Intended for healthcare professionals


Management of blood pressure in primary care

BMJ 2009; 338 doi: (Published 19 May 2009) Cite this as: BMJ 2009;338:b940
  1. Richard J McManus, clinical senior lecturer1,
  2. Jonathan Mant, professor2
  1. 1Primary Care Clinical Sciences, University of Birmingham, Birmingham B15 2TT
  2. 2General Practice and Primary Care Research Unit, University of Cambridge, Cambridge CB2 0SR
  1. r.j.mcmanus{at}

    New evidence raises questions about current monitoring and treatment recommendations

    Two linked studies provide new insights into the monitoring (doi:10.1136/bmj.b1492) and control (doi:10.1136/bmj.b1665) of blood pressure.1 2 In recent years, emphasis has shifted away from treating hypertension as a separate entity towards treating it in the context of the risk of cardiovascular disease.3 This shift has informed randomised controlled trials, such as the PROGRESS trial, which have looked for (and found) benefits of treating people at high risk (in this case, those with a previous stroke or transient ischaemic attack) with blood pressure lowering agents regardless of their blood pressure.4 It has also influenced guidelines that have recommended lower blood pressure treatment targets for people at higher risk of cardiovascular events.5 6 Within this new paradigm, we continue to titrate the use of antihypertensive drugs against blood pressure measurements. The two linked studies both provide data to challenge this orthodoxy.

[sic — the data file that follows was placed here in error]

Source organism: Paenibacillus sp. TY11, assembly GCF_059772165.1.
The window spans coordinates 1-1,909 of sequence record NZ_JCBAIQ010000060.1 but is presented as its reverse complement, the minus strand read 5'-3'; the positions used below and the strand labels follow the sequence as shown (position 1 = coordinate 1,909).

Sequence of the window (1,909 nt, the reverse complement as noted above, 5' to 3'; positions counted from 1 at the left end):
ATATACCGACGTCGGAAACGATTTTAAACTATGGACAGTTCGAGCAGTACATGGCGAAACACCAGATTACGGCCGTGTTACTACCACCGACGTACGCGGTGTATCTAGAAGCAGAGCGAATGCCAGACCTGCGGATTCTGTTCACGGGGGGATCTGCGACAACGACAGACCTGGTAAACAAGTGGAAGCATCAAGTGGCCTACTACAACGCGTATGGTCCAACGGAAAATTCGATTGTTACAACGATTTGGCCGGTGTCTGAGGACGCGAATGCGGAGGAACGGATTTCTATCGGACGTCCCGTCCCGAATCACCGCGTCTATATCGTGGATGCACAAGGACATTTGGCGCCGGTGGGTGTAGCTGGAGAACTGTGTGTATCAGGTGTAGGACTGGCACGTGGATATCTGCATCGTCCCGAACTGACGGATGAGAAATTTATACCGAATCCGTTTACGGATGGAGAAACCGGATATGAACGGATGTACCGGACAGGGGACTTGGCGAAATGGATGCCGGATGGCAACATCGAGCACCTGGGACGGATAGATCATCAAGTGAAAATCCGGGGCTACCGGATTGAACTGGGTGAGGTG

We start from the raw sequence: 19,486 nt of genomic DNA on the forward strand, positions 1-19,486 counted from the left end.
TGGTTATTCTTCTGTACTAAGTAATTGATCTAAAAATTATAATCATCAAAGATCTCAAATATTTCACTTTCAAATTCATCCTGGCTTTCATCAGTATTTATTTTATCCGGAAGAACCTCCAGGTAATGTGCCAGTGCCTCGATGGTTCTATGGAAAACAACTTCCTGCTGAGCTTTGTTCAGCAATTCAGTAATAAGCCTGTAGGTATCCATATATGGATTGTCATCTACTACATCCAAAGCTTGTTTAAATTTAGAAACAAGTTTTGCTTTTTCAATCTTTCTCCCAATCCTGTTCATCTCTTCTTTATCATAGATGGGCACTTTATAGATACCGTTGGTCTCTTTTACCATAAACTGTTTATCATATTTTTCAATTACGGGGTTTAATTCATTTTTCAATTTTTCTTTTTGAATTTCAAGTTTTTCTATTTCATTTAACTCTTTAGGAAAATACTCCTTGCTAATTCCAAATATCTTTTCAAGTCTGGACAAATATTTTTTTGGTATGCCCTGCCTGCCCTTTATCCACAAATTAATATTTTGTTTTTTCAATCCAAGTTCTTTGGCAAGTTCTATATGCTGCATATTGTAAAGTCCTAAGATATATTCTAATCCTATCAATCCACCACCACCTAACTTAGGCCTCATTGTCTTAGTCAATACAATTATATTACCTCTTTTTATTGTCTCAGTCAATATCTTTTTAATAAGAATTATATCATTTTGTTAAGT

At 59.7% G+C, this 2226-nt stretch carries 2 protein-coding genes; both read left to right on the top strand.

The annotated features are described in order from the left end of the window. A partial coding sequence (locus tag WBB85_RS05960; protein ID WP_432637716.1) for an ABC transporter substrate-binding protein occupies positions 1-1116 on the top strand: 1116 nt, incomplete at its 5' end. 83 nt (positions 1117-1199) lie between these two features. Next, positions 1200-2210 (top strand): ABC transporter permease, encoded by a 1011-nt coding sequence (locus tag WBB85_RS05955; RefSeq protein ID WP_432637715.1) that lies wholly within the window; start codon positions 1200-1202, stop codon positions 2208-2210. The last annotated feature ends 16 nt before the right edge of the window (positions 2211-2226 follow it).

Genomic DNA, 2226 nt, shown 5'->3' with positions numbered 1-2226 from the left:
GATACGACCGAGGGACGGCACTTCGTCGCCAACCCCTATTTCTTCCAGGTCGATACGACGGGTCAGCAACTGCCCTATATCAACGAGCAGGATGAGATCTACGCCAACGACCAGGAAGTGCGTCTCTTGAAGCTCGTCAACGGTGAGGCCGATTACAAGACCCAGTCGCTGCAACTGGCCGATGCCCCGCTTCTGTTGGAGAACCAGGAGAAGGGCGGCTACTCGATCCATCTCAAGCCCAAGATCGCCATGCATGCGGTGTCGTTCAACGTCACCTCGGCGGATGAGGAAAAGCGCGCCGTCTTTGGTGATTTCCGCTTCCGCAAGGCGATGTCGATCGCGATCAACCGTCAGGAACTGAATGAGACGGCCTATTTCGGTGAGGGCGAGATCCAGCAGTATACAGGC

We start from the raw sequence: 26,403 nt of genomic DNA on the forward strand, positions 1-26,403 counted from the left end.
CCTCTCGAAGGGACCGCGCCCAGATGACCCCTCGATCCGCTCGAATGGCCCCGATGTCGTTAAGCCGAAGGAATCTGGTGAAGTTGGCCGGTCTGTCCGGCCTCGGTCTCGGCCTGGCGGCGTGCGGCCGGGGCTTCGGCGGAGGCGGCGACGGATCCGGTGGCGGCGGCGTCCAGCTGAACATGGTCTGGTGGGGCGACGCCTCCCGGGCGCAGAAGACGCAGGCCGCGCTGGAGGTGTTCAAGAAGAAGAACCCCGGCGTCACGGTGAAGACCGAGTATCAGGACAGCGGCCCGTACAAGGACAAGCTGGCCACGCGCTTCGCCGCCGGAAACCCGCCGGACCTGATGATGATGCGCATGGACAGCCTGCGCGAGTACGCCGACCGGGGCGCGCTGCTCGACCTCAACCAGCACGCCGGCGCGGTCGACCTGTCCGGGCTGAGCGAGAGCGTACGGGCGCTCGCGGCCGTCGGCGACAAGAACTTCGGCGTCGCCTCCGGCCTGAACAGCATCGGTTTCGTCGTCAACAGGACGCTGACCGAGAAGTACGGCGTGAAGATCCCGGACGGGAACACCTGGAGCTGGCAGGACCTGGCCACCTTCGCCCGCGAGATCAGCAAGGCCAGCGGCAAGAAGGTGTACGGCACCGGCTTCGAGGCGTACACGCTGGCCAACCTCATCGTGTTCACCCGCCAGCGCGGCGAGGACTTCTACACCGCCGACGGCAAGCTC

Hypertension is perhaps the most common form of chronic disease managed in primary care and routine review is costly. Follow-up is recommended every six to 12 months for people with controlled blood pressure, and in the United Kingdom pay for performance remuneration requires that blood pressure has …

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